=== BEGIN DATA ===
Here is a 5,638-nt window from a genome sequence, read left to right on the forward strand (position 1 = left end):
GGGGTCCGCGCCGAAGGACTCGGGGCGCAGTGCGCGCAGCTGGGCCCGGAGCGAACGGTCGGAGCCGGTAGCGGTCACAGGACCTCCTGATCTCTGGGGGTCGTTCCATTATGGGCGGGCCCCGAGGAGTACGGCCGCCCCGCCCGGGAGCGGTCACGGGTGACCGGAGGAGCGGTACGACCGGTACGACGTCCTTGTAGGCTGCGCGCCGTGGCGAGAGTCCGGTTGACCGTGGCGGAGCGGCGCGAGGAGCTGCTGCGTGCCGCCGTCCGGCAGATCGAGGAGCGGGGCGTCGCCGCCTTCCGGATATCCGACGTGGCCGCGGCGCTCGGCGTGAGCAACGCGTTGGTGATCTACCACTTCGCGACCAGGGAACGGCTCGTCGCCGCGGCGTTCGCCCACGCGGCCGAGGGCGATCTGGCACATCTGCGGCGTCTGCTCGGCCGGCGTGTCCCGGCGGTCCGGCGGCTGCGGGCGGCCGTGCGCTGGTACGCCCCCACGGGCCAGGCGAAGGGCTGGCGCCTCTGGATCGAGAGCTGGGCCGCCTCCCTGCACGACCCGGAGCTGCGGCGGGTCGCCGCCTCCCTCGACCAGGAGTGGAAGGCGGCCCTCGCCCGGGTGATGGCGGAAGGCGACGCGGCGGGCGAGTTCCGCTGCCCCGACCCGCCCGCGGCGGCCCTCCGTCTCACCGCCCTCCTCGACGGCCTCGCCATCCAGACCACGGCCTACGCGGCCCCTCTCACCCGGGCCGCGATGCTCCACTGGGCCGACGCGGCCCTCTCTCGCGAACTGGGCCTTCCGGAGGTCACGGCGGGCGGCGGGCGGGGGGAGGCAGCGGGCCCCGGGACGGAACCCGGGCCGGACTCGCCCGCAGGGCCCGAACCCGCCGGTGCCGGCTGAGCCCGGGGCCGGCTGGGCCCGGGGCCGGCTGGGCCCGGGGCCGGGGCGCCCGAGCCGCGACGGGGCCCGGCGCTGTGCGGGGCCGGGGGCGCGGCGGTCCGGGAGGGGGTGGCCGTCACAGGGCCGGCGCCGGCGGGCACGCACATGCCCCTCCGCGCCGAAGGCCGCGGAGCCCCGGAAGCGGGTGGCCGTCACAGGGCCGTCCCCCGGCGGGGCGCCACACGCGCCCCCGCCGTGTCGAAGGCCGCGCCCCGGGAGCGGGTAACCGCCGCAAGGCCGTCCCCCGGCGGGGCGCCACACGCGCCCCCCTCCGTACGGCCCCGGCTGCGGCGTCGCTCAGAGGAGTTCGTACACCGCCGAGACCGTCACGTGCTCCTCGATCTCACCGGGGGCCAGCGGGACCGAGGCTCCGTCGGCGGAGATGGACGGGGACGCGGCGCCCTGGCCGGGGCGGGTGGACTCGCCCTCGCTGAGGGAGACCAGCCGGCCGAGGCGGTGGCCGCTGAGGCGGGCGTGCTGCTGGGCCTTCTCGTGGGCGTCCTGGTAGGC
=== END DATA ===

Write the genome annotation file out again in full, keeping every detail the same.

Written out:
Here is a 5,638-nt window from a genome sequence, read left to right on the forward strand (position 1 = left end):
GGGGTCCGCGCCGAAGGACTCGGGGCGCAGTGCGCGCAGCTGGGCCCGGAGCGAACGGTCGGAGCCGGTAGCGGTCACAGGACCTCCTGATCTCTGGGGGTCGTTCCATTATGGGCGGGCCCCGAGGAGTACGGCCGCCCCGCCCGGGAGCGGTCACGGGTGACCGGAGGAGCGGTACGACCGGTACGACGTCCTTGTAGGCTGCGCGCCGTGGCGAGAGTCCGGTTGACCGTGGCGGAGCGGCGCGAGGAGCTGCTGCGTGCCGCCGTCCGGCAGATCGAGGAGCGGGGCGTCGCCGCCTTCCGGATATCCGACGTGGCCGCGGCGCTCGGCGTGAGCAACGCGTTGGTGATCTACCACTTCGCGACCAGGGAACGGCTCGTCGCCGCGGCGTTCGCCCACGCGGCCGAGGGCGATCTGGCACATCTGCGGCGTCTGCTCGGCCGGCGTGTCCCGGCGGTCCGGCGGCTGCGGGCGGCCGTGCGCTGGTACGCCCCCACGGGCCAGGCGAAGGGCTGGCGCCTCTGGATCGAGAGCTGGGCCGCCTCCCTGCACGACCCGGAGCTGCGGCGGGTCGCCGCCTCCCTCGACCAGGAGTGGAAGGCGGCCCTCGCCCGGGTGATGGCGGAAGGCGACGCGGCGGGCGAGTTCCGCTGCCCCGACCCGCCCGCGGCGGCCCTCCGTCTCACCGCCCTCCTCGACGGCCTCGCCATCCAGACCACGGCCTACGCGGCCCCTCTCACCCGGGCCGCGATGCTCCACTGGGCCGACGCGGCCCTCTCTCGCGAACTGGGCCTTCCGGAGGTCACGGCGGGCGGCGGGCGGGGGGAGGCAGCGGGCCCCGGGACGGAACCCGGGCCGGACTCGCCCGCAGGGCCCGAACCCGCCGGTGCCGGCTGAGCCCGGGGCCGGCTGGGCCCGGGGCCGGCTGGGCCCGGGGCCGGGGCGCCCGAGCCGCGACGGGGCCCGGCGCTGTGCGGGGCCGGGGGCGCGGCGGTCCGGGAGGGGGTGGCCGTCACAGGGCCGGCGCCGGCGGGCACGCACATGCCCCTCCGCGCCGAAGGCCGCGGAGCCCCGGAAGCGGGTGGCCGTCACAGGGCCGTCCCCCGGCGGGGCGCCACACGCGCCCCCGCCGTGTCGAAGGCCGCGCCCCGGGAGCGGGTAACCGCCGCAAGGCCGTCCCCCGGCGGGGCGCCACACGCGCCCCCCTCCGTACGGCCCCGGCTGCGGCGTCGCTCAGAGGAGTTCGTACACCGCCGAGACCGTCACGTGCTCCTCGATCTCACCGGGGGCCAGCGGGACCGAGGCTCCGTCGGCGGAGATGGACGGGGACGCGGCGCCCTGGCCGGGGCGGGTGGACTCGCCCTCGCTGAGGGAGACCAGCCGGCCGAGGCGGTGGCCGCTGAGGCGGGCGTGCTGCTGGGCCTTCTCGTGGGCGTCCTGGTAGGC